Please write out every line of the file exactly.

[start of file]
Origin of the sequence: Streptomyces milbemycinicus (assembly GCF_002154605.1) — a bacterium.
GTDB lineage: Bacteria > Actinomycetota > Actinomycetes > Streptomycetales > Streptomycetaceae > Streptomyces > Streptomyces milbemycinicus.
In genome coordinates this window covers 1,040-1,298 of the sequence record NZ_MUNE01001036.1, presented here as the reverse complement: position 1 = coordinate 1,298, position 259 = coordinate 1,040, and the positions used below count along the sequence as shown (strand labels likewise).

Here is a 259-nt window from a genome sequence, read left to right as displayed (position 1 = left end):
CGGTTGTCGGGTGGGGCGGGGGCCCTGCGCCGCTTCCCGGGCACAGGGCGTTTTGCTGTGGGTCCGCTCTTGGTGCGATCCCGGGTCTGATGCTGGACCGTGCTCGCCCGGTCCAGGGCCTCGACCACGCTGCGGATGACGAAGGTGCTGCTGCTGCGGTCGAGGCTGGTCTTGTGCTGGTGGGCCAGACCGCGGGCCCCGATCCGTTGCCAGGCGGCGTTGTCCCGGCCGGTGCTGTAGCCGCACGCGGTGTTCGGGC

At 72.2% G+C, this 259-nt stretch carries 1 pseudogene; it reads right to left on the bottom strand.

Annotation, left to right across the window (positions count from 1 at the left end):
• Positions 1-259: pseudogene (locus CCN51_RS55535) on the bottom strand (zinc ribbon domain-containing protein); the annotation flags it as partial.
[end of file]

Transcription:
Origin of the sequence: Streptomyces milbemycinicus (assembly GCF_002154605.1) — a bacterium.
GTDB lineage: Bacteria > Actinomycetota > Actinomycetes > Streptomycetales > Streptomycetaceae > Streptomyces > Streptomyces milbemycinicus.
In genome coordinates this window covers 1,040-1,298 of the sequence record NZ_MUNE01001036.1, presented here as the reverse complement: position 1 = coordinate 1,298, position 259 = coordinate 1,040, and the positions used below count along the sequence as shown (strand labels likewise).

Here is a 259-nt window from a genome sequence, read left to right as displayed (position 1 = left end):
CGGTTGTCGGGTGGGGCGGGGGCCCTGCGCCGCTTCCCGGGCACAGGGCGTTTTGCTGTGGGTCCGCTCTTGGTGCGATCCCGGGTCTGATGCTGGACCGTGCTCGCCCGGTCCAGGGCCTCGACCACGCTGCGGATGACGAAGGTGCTGCTGCTGCGGTCGAGGCTGGTCTTGTGCTGGTGGGCCAGACCGCGGGCCCCGATCCGTTGCCAGGCGGCGTTGTCCCGGCCGGTGCTGTAGCCGCACGCGGTGTTCGGGC

At 72.2% G+C, this 259-nt stretch carries 1 pseudogene; it reads right to left on the bottom strand.

Annotation, left to right across the window (positions count from 1 at the left end):
• Positions 1-259: pseudogene (locus CCN51_RS55535) on the bottom strand (zinc ribbon domain-containing protein); the annotation flags it as partial.